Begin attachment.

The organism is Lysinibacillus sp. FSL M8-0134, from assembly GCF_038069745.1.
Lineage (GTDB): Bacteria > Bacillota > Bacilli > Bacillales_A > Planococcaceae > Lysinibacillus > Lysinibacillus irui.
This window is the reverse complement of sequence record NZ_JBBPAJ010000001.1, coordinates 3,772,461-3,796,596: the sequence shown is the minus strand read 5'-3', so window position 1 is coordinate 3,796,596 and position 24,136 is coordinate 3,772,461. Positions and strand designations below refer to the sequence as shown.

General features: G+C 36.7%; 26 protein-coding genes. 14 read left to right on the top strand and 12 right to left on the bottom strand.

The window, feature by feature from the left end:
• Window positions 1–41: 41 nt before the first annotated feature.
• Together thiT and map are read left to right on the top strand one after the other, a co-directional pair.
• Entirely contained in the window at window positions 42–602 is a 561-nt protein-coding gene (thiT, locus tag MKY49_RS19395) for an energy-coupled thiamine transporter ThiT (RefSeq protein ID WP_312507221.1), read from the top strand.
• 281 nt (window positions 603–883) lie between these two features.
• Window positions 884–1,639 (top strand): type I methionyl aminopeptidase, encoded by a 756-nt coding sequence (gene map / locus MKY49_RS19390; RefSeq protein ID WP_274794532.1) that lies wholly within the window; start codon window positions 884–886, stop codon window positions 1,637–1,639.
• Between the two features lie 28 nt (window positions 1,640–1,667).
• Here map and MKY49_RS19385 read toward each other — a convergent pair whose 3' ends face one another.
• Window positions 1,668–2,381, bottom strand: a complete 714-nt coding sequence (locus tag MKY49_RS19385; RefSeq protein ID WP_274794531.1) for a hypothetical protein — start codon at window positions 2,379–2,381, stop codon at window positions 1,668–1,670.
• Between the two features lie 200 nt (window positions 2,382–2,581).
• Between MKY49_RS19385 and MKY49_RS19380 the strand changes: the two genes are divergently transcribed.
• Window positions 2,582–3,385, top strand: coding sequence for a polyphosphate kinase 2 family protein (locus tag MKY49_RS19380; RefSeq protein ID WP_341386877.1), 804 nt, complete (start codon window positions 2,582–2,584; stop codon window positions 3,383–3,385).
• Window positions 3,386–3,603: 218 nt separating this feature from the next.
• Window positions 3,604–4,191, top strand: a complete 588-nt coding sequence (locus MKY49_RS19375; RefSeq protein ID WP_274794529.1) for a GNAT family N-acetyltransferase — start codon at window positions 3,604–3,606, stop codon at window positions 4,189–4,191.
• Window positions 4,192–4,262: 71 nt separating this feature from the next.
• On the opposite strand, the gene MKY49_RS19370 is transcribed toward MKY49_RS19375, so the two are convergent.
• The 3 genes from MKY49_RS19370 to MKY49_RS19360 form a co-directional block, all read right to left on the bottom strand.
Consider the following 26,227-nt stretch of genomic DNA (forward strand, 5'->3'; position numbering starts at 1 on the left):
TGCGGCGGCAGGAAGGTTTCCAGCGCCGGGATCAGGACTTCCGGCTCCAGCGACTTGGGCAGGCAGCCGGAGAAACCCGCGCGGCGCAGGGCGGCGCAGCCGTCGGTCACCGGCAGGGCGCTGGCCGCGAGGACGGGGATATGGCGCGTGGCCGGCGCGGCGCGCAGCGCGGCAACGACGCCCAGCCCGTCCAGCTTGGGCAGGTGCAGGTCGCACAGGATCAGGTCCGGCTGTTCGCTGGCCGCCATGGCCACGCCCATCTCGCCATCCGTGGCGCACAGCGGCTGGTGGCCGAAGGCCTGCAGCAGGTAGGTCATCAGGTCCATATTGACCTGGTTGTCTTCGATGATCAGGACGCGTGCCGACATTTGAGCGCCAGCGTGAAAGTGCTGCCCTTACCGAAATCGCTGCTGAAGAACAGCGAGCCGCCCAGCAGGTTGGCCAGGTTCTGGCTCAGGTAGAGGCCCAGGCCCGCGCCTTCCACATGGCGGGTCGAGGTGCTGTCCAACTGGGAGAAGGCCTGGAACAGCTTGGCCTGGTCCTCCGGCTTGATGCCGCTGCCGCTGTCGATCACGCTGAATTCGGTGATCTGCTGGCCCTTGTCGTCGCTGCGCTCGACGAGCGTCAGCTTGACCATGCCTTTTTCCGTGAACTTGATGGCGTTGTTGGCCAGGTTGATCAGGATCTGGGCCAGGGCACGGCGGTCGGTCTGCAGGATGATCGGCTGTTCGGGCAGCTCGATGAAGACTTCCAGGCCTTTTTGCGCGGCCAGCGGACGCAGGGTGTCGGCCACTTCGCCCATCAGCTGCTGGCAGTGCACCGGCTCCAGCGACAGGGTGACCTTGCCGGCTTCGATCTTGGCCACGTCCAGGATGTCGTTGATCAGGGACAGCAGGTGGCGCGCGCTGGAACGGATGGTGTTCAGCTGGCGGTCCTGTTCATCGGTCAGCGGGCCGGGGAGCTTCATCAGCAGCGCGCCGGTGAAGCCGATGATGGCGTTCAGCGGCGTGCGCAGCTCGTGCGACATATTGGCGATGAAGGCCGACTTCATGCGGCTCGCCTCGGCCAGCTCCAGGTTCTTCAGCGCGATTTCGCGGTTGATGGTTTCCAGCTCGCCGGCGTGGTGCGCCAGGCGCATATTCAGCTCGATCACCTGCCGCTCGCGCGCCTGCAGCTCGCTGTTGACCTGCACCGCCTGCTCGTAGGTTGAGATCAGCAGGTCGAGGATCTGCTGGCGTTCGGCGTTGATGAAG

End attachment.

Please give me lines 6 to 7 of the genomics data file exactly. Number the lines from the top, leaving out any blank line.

• Window positions 1–41: 41 nt before the first annotated feature.
• Together thiT and map are read left to right on the top strand one after the other, a co-directional pair.